Those who have followed this blog for awhile, and who are adept at reading between the lines, know that I’m not a big fan of organized religion. I don’t object to folks who go to church weekly, but it’s not how I’m wired.
I believe in following Golden Rule, the one element that is common to most religions. Indeed, I’d describe my commitment to this blog, and my advocacy for the issues into which the blog this leads me, as an example of my application of the Golden Rule. But once a religion moves even a half-step past the Golden Rule, I find that the resulting discussions of dogma quickly sap my interest and even my wakefulness.
However, I still believe that religious leaders can offer thoughts of profound wisdom on secular matters. Over the years, both the Dalai Lama and Bishop Tutu have taken secular positions which I heartily endorsed.
So I had hopes for the recent encyclical from Pope Francis on environmental issues. He didn’t disappoint. Indeed, he far exceeded my hopes.
To begin, I don’t suggest that anyone actually read the encyclical. The Vatican City wordsmiths are even worse than me at making their points efficiently. However, I do recommend opening the link and skipping around a bit. I did so and was surprised how every place I landed quickly resulted in me nodding my head in agreement.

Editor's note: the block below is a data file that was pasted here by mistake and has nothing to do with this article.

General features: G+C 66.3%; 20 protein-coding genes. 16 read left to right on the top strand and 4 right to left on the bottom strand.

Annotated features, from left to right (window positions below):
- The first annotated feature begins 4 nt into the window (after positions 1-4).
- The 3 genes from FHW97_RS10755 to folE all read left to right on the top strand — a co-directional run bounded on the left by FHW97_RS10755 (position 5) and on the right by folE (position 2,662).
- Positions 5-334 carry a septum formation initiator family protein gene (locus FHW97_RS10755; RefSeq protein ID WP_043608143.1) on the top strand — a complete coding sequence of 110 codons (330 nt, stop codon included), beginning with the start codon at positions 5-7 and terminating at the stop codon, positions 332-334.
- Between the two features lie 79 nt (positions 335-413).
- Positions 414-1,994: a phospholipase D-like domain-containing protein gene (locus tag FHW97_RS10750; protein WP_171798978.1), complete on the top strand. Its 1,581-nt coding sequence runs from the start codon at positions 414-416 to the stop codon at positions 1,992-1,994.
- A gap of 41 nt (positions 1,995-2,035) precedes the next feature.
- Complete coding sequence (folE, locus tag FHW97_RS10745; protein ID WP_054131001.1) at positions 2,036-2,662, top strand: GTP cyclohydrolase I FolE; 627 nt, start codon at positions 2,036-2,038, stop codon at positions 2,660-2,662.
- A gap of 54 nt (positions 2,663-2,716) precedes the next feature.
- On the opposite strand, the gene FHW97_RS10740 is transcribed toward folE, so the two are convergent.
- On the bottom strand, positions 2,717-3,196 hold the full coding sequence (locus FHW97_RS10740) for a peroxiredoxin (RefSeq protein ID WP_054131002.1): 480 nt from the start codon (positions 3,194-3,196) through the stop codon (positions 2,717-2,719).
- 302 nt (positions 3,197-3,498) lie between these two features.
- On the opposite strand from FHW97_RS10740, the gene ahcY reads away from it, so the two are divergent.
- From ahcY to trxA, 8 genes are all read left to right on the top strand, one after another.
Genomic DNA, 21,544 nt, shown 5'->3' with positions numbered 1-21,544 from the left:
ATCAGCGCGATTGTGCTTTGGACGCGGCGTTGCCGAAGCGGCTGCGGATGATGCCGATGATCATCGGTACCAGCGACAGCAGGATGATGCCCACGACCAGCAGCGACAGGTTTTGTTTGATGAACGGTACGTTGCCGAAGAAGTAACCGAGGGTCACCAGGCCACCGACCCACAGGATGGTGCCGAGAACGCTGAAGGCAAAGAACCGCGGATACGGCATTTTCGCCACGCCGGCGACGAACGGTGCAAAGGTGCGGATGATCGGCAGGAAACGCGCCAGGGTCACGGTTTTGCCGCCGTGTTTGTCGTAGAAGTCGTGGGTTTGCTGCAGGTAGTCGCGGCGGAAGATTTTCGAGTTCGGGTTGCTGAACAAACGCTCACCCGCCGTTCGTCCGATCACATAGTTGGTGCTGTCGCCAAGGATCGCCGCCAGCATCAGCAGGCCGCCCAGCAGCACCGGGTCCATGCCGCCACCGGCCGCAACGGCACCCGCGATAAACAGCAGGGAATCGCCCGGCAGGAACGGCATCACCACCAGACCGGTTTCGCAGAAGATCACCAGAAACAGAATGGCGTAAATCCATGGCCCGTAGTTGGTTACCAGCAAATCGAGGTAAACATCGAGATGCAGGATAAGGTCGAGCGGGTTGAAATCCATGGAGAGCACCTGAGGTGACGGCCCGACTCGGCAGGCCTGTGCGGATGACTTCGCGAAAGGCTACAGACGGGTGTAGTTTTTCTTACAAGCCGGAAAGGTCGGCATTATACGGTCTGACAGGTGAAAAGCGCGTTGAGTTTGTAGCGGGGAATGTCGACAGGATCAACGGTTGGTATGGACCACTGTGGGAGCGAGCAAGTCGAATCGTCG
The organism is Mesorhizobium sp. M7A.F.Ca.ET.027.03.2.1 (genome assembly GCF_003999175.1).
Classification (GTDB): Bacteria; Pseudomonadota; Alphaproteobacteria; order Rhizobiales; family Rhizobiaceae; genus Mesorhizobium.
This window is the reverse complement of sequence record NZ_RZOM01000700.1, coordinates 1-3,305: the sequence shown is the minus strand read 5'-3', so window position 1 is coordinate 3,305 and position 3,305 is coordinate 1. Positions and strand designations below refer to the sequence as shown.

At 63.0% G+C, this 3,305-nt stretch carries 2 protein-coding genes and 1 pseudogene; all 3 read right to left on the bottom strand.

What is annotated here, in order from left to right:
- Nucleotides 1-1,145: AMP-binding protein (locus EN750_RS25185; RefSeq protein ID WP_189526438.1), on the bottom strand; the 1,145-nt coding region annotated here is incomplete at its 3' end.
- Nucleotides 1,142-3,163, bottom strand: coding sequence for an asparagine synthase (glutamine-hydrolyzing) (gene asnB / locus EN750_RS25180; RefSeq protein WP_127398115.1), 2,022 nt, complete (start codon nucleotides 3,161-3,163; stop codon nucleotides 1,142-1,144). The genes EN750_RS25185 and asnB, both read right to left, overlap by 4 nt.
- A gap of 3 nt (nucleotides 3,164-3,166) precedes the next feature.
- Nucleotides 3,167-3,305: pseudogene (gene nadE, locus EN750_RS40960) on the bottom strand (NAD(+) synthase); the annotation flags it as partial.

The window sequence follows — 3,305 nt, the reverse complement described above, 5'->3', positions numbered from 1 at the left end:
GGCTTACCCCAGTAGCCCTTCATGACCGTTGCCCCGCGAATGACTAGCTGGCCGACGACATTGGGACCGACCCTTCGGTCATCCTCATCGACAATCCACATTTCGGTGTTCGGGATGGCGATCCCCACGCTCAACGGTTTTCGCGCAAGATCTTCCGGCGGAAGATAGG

Instead, I recommend the comments in Better Cities & Towns, first by CNU President and CEO Lynn Richards and then by Ben Brown of Placemakers. Both do a good job of connecting the dots between the encyclical and the real world initiatives that are trying to implement the concepts proposed in the encyclical, Richards more on the urbanist side and Brown more on the environmental side.
To me, the most important point made by Pope Francis is that living in a more compact settlement pattern to reduce our environmental impact is good and essential, but not nearly enough. In his view, we need also to make those compact places function so that the residents can lead happy and productive lives.
The Pontiff might as well have been reading directly from the urbanism playbook.
Let me be the first to suggest Pope Francis as a plenary speaker at CNU 24 in Detroit next June. I’d pay extra to hear that speech.
Next time, I’ll write about how New York City’s Vision Zero program to reduce fatalities among pedestrians and bicyclists has grown to include advocacy for fewer left turns.
As always, your questions or comments will be appreciated. Please comment below or email me. And thanks for reading. - Dave Alden (firstname.lastname@example.org)